Q. Why do some synagogue presidents – such as in the Great Synagogue – still wear top hats (tzylinders) during Shabbat and festival services?A. A historic people such as ours always tends to cling to old habits – and old hats. The 18th century tricorn was retained by English synagogue officiants well into the 19th century. It was replaced in Ashkenazi congregations by what a contemporary observer called “a species of cap”. This was one of the effects of the arrival in London of Chief Rabbi Nathan Marcus Adler, who regularised the canonical garb of ministers and readers in order to enhance the dignity of the service. The Sefardim, some time later, replaced the tricorn by the top hat.
The late Raphael de Sola, a Sefardi champion of correct dress and headgear, explained the adoption of the top hat by synagogue officials thus:
“It is said that on a Shabbat afternoon one very hot summer’s day, during the latter part of the last (i.e. 19th) century, the Chazan, who was robing prior to reading Minchah at Bevis Marks, thought that the wig was too uncomfortable to wear in such hot weather: and being in a temper as a result of the weather, threw the wig out of the window into Heneage Lane.
“This reverend gentleman, however, found that his three-cornered hat, made to fit over a wig, was far too large, so he was obliged to officiate in his ordinary silk hat; and this was the origin of our clergy’s wearing the hat that they do today.”
Haham Moses Gaster did not wear a top hat but a high velvet cap. Haham Solomon Gaon wore a top hat, to which he had become accustomed as a chazan.
English congregants, both Ashkenazi and Sefardi, wore the 19th century top hat in Shule as they did in the street. The tzylinder was widespread in continental Europe, too, until the Holocaust destroyed synagogues, congregations and historic traditions.
As hat styles changed, the synagogal top hat was seen less and less, and in England was maintained only by the honorary officers and, in some places, the shammas.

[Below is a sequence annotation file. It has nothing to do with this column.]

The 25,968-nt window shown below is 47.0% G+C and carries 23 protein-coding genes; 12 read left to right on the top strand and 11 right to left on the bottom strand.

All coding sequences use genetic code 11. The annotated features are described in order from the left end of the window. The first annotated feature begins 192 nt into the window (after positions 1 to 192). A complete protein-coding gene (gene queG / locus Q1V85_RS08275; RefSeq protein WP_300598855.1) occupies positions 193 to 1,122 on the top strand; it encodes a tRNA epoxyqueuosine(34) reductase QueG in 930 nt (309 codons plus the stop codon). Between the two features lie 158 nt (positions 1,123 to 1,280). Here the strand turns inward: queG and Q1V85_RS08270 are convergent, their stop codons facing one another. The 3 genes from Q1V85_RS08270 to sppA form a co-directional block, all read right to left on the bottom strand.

But on great occasions like Kol Nidre night and Yom Kippur there were still some congregants who, even in recent decades, wore top hats. The London Sefardi synagogues, however, continue to see a sprinkling of toppers, and the synagogue maintains a special room surrounded by shelves of hat boxes which contain the top hats of congregants living and (in some cases) long dead.
Those who mock the pomp and ceremony of the old Anglo-Jewry, including its top hat penchant, are not entirely wrong. The outward show was ometimes empty and the head that so proudly wore the top hat did not always worry about tefillin, Torah study, Shabbat or kashrut. But Judaism believes in not appearing before God in slovenly or disrespectful fashion, and dressing up for synagogue does symbolise dignity and awe in the present of the Almighty.
Nor should anyone scoff at top hats as goyish and assimilatory. Supposedly Jewish styles like the shtreimel and kapote (and the sheitel) are also imitations and survivals of the usages of the non-Jewish gentry in the eastern Europe of a past age.
In Australia the colonial cringe has gone, and so, in most places, has the formal wear. Only two out of about a hundred Australian synagogues maintain the old style: one in Sydney and one in Melbourne. How long they will maintain the top hats no one can be certain. It may be that one day in the height of the hot Australian summer an exasperated synagogue president will throw his top hat out of the window and sit in Shule in his yarmulke. (But I cannot be certain; a top hat is an expensive investment!)